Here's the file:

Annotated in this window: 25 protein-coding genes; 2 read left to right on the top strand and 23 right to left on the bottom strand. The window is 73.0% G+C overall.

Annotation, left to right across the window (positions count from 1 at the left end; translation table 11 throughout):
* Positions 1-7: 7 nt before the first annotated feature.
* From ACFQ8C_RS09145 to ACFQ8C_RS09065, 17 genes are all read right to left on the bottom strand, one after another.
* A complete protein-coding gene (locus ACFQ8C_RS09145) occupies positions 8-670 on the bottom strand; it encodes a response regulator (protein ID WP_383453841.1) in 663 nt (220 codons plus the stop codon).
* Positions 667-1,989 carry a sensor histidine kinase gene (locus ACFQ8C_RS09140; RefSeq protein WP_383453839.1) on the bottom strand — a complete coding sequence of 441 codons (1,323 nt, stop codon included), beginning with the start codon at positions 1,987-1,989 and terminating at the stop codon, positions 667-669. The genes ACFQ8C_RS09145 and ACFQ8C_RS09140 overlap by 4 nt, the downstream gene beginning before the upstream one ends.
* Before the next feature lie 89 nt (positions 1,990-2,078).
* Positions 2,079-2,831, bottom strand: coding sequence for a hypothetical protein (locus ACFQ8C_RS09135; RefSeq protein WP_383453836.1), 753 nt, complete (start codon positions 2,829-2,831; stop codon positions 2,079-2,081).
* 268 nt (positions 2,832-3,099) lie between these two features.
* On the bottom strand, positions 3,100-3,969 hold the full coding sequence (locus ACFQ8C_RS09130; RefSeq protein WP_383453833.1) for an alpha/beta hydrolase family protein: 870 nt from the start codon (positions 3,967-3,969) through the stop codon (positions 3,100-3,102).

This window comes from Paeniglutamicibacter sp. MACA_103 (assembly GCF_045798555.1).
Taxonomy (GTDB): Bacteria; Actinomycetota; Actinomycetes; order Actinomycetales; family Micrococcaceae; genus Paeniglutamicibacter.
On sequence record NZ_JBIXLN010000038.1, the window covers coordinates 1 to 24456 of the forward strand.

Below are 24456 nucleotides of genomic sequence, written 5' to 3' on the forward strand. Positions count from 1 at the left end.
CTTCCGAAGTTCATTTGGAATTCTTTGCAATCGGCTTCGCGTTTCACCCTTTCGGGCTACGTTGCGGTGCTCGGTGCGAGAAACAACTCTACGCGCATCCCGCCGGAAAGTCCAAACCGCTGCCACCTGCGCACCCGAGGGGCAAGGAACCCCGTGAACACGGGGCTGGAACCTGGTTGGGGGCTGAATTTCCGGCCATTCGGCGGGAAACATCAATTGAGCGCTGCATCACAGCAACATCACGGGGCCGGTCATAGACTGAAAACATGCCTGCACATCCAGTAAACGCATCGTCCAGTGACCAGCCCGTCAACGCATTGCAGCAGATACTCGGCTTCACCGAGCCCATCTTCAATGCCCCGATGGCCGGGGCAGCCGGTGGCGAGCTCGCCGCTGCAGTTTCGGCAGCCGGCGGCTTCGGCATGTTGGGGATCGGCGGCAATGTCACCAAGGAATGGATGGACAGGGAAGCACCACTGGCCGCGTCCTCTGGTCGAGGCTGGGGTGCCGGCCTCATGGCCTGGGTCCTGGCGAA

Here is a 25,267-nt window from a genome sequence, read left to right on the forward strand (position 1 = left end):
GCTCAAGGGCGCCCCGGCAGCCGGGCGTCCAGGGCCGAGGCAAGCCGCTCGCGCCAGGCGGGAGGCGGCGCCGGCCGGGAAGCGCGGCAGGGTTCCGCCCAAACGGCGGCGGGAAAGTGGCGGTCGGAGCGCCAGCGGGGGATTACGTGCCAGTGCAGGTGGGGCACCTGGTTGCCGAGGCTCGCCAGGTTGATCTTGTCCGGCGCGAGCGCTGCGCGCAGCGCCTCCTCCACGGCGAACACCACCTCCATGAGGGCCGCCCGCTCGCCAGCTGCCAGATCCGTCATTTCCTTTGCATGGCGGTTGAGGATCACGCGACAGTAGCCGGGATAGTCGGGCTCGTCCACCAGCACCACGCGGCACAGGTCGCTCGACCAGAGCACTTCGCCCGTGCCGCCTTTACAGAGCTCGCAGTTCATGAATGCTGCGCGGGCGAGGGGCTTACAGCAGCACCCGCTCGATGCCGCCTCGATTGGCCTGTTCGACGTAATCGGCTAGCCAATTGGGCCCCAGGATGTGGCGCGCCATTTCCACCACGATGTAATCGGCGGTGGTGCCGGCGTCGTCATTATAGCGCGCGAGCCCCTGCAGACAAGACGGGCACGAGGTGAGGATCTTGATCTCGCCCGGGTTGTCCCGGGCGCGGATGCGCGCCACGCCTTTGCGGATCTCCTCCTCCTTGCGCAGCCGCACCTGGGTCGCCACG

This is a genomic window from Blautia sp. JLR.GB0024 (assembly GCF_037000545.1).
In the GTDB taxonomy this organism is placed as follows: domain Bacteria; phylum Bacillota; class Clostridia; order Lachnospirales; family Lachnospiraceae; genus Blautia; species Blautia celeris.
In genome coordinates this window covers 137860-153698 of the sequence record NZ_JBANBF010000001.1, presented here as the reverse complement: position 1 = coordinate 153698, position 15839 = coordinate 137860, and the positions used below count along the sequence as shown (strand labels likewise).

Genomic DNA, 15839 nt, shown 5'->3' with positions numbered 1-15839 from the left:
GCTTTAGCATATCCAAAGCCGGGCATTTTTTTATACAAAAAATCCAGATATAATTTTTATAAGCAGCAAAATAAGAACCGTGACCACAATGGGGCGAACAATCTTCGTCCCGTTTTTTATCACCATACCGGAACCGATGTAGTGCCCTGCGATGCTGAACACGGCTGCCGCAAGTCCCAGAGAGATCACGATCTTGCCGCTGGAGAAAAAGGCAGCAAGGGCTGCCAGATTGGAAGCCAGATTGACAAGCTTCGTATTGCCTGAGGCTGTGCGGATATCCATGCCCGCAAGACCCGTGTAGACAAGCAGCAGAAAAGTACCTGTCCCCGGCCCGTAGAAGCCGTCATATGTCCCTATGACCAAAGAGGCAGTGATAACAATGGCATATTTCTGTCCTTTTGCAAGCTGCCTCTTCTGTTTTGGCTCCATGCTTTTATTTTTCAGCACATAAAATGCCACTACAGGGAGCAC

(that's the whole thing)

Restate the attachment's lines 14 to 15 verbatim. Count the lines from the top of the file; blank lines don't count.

Below are 24456 nucleotides of genomic sequence, written 5' to 3' on the forward strand. Positions count from 1 at the left end.
CTTCCGAAGTTCATTTGGAATTCTTTGCAATCGGCTTCGCGTTTCACCCTTTCGGGCTACGTTGCGGTGCTCGGTGCGAGAAACAACTCTACGCGCATCCCGCCGGAAAGTCCAAACCGCTGCCACCTGCGCACCCGAGGGGCAAGGAACCCCGTGAACACGGGGCTGGAACCTGGTTGGGGGCTGAATTTCCGGCCATTCGGCGGGAAACATCAATTGAGCGCTGCATCACAGCAACATCACGGGGCCGGTCATAGACTGAAAACATGCCTGCACATCCAGTAAACGCATCGTCCAGTGACCAGCCCGTCAACGCATTGCAGCAGATACTCGGCTTCACCGAGCCCATCTTCAATGCCCCGATGGCCGGGGCAGCCGGTGGCGAGCTCGCCGCTGCAGTTTCGGCAGCCGGCGGCTTCGGCATGTTGGGGATCGGCGGCAATGTCACCAAGGAATGGATGGACAGGGAAGCACCACTGGCCGCGTCCTCTGGTCGAGGCTGGGGTGCCGGCCTCATGGCCTGGGTCCTGGCGAA